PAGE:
Oni are a kind of yōkai, demon, orc, ogre, or troll in Japanese folklore. They are known as the god of mountains and have a fearful appearance. It is believed that the Oni come to punish humans when they misbehave. They come in many varieties, but are most commonly depicted with two or more horns, and fang-like tusks, red or blue skin, wild hair, large in size and possess superhuman strength. They are terrifying in appearance and are associated with disease and misfortune. They are often shown carrying their choice weapon: a large, heavy iron hexagonal club, called a tetsubō, covered in spikes,which is used for torturing victims. They are typically depicted wearing little-to-no clothing, but when clothed they are usually shown wearing a loincloth made of tiger skin.

It was believed that this time of year the spirit world and our world combined making it easy for evil spirits  to bring illness into our homes. During the cold winter months it is easier to get sick and it was believed that this was caused by oni. At this time it is custom to repel these demons from our homes. One such way to do this is Mamemaki (豆まき), the throwing of roasted soybeans. So why use soybeans ? They are believed to have sacred power along with rice, which could get rid of evil spirits. The Japanese word for beans is pronounced as mame () and sounds similar to the word for demon eyes (mame, 魔目) and because of that throwing beans has a similar sound to destroying demons (mametsu, 魔滅).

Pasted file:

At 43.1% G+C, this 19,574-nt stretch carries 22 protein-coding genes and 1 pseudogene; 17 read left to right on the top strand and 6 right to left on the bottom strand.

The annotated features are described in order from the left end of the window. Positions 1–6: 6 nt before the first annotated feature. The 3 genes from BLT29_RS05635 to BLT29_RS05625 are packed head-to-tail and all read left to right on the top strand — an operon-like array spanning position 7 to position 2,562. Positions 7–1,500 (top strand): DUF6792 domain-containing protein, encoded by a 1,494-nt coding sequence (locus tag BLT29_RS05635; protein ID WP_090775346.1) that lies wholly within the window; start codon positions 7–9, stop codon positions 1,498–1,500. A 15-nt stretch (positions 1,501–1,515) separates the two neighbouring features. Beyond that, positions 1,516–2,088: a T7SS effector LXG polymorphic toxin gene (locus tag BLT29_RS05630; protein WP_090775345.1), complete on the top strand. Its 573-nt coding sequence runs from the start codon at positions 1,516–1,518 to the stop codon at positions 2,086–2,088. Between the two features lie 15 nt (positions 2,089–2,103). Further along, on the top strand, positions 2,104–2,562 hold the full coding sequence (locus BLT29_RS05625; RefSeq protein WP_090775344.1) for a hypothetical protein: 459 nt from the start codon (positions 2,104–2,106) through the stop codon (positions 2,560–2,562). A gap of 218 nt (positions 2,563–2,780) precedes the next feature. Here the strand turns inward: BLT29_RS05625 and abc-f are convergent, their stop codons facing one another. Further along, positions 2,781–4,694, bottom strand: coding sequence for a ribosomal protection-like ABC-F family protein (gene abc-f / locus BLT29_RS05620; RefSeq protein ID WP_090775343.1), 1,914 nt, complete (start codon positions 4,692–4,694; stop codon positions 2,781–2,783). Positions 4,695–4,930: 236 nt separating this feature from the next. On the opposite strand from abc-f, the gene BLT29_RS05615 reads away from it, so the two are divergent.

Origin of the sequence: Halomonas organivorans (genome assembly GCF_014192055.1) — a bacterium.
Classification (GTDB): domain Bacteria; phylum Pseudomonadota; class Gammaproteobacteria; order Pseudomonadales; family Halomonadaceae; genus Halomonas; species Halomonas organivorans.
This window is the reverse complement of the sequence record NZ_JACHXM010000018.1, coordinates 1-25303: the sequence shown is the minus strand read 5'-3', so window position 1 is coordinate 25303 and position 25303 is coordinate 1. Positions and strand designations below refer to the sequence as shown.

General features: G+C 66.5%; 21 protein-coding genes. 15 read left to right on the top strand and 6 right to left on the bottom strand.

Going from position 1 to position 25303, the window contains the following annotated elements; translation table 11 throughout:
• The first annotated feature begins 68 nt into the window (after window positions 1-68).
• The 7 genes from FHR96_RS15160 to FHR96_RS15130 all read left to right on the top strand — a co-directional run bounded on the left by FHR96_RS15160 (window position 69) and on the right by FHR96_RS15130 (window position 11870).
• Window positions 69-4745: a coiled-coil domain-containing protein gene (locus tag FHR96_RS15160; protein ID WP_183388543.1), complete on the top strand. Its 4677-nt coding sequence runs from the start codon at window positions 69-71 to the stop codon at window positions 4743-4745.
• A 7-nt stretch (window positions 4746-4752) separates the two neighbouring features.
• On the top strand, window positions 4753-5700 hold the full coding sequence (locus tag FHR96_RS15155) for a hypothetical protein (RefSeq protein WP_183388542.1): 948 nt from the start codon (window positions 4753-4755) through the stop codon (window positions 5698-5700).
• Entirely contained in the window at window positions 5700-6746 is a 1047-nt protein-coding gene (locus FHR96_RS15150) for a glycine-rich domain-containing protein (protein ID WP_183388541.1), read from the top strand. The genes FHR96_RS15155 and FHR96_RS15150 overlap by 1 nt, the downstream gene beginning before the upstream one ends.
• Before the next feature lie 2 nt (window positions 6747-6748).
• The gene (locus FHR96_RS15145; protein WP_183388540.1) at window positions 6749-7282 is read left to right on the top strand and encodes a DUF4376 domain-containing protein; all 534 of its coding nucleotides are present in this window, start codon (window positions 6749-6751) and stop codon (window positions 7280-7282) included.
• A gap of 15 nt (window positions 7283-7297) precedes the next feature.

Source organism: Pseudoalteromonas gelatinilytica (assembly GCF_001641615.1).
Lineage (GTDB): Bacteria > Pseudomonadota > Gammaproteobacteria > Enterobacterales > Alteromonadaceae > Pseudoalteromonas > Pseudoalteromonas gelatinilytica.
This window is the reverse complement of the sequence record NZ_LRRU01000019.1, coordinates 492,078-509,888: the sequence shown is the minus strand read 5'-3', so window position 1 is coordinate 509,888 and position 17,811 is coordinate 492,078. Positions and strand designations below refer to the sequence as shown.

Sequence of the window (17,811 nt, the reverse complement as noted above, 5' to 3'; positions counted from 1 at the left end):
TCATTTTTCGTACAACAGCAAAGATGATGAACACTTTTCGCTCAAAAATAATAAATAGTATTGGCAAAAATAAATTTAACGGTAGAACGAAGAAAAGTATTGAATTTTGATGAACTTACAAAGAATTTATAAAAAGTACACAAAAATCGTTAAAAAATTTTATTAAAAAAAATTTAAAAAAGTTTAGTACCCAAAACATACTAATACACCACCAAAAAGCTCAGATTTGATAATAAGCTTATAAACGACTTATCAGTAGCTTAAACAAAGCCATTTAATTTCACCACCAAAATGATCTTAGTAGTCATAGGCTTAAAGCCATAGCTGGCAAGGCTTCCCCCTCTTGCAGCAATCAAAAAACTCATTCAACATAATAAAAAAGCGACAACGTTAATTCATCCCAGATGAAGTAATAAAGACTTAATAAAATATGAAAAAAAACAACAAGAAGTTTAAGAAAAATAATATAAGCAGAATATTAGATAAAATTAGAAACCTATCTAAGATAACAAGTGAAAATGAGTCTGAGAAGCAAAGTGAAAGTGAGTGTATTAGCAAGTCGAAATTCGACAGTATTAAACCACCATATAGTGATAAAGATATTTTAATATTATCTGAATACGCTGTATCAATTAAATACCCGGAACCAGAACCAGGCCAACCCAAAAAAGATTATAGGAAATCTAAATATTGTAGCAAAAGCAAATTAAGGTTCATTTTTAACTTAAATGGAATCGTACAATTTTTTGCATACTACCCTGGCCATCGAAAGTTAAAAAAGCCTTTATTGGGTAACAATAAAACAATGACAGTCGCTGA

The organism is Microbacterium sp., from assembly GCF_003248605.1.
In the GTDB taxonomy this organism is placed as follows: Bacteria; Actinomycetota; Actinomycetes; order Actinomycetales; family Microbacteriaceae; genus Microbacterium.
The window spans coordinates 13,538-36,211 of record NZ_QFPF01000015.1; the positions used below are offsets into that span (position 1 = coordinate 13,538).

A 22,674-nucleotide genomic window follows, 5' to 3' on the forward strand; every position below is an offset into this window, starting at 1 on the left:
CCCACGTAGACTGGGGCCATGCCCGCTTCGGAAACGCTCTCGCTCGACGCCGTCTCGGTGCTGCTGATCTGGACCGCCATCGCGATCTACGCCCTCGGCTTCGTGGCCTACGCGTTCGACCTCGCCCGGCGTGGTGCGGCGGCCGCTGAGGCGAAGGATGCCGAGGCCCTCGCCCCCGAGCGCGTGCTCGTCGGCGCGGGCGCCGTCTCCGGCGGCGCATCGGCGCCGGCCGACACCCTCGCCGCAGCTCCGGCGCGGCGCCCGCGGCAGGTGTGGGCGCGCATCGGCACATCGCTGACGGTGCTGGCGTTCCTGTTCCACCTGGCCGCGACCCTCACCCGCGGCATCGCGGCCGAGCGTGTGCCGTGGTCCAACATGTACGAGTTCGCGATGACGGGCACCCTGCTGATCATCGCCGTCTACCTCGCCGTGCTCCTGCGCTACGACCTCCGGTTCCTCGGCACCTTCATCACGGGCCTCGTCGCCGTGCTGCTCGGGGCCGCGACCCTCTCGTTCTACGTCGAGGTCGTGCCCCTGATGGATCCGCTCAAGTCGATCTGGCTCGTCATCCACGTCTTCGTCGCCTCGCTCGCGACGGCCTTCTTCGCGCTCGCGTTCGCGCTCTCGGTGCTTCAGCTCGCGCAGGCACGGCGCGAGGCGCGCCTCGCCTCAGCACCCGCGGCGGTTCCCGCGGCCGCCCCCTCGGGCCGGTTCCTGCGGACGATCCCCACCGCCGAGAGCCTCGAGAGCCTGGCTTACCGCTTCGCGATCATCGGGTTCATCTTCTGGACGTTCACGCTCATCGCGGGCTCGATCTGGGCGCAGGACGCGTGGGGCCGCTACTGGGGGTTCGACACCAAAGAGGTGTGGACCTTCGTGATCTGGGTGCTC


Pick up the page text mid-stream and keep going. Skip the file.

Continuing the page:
It is custom to fill a Japanese wooden cup called a masu with such beans and throw them out the entrance to your home or maybe at a family member dressed as a demon. As you do this you shout “Oni wa soto ! Fuku wa uchi”鬼は外! 福は内! meaning Demons out good fortune in.

Since it is believed that ogres come at midnight, nighttime is the best time to start the bean-throwing ceremony. Open the front door or window of your house and scatter beans, saying “Oni wa soto!” After closing the doors and windows immediately to prevent the ogres from returning, scatter the beans inside the room, saying “Fuku wa uchi!”